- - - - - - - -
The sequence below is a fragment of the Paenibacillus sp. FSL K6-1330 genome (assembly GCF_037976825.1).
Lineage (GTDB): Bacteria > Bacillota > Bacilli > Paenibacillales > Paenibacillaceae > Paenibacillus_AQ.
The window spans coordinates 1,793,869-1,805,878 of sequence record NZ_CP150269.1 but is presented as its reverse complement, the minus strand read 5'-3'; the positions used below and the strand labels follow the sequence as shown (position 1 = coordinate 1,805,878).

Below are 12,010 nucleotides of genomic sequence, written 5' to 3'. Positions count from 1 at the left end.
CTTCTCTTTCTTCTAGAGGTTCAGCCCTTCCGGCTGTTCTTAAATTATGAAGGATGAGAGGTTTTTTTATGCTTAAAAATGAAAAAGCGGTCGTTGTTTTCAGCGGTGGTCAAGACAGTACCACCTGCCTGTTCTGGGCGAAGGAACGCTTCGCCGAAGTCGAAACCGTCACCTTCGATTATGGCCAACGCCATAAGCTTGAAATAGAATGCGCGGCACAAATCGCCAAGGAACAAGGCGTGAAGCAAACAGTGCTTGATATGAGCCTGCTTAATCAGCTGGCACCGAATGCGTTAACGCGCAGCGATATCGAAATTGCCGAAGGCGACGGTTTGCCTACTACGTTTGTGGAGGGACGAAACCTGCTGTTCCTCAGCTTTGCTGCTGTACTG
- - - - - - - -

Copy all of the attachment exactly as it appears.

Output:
The sequence below is a fragment of the Paenibacillus sp. FSL K6-1330 genome (assembly GCF_037976825.1).
Lineage (GTDB): Bacteria > Bacillota > Bacilli > Paenibacillales > Paenibacillaceae > Paenibacillus_AQ.
The window spans coordinates 1,793,869-1,805,878 of sequence record NZ_CP150269.1 but is presented as its reverse complement, the minus strand read 5'-3'; the positions used below and the strand labels follow the sequence as shown (position 1 = coordinate 1,805,878).

Below are 12,010 nucleotides of genomic sequence, written 5' to 3'. Positions count from 1 at the left end.
CTTCTCTTTCTTCTAGAGGTTCAGCCCTTCCGGCTGTTCTTAAATTATGAAGGATGAGAGGTTTTTTTATGCTTAAAAATGAAAAAGCGGTCGTTGTTTTCAGCGGTGGTCAAGACAGTACCACCTGCCTGTTCTGGGCGAAGGAACGCTTCGCCGAAGTCGAAACCGTCACCTTCGATTATGGCCAACGCCATAAGCTTGAAATAGAATGCGCGGCACAAATCGCCAAGGAACAAGGCGTGAAGCAAACAGTGCTTGATATGAGCCTGCTTAATCAGCTGGCACCGAATGCGTTAACGCGCAGCGATATCGAAATTGCCGAAGGCGACGGTTTGCCTACTACGTTTGTGGAGGGACGAAACCTGCTGTTCCTCAGCTTTGCTGCTGTACTG